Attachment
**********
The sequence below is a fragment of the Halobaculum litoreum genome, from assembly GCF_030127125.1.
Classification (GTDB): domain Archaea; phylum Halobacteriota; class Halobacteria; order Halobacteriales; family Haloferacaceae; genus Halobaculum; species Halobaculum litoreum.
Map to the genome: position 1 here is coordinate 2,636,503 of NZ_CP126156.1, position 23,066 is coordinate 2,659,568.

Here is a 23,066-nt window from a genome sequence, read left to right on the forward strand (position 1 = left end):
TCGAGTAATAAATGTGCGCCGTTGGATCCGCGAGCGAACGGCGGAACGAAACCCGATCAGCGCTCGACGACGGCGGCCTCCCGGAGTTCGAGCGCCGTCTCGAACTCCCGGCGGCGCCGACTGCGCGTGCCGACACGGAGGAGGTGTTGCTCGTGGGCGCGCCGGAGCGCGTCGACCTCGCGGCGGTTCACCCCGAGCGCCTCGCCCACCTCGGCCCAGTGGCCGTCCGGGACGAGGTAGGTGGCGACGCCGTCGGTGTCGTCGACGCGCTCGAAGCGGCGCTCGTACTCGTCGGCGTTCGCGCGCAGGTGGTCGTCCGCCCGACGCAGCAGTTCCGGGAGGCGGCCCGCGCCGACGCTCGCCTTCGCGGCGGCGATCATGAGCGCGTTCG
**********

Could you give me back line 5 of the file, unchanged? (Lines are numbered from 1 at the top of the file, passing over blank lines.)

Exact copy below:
TCGAGTAATAAATGTGCGCCGTTGGATCCGCGAGCGAACGGCGGAACGAAACCCGATCAGCGCTCGACGACGGCGGCCTCCCGGAGTTCGAGCGCCGTCTCGAACTCCCGGCGGCGCCGACTGCGCGTGCCGACACGGAGGAGGTGTTGCTCGTGGGCGCGCCGGAGCGCGTCGACCTCGCGGCGGTTCACCCCGAGCGCCTCGCCCACCTCGGCCCAGTGGCCGTCCGGGACGAGGTAGGTGGCGACGCCGTCGGTGTCGTCGACGCGCTCGAAGCGGCGCTCGTACTCGTCGGCGTTCGCGCGCAGGTGGTCGTCCGCCCGACGCAGCAGTTCCGGGAGGCGGCCCGCGCCGACGCTCGCCTTCGCGGCGGCGATCATGAGCGCGTTCG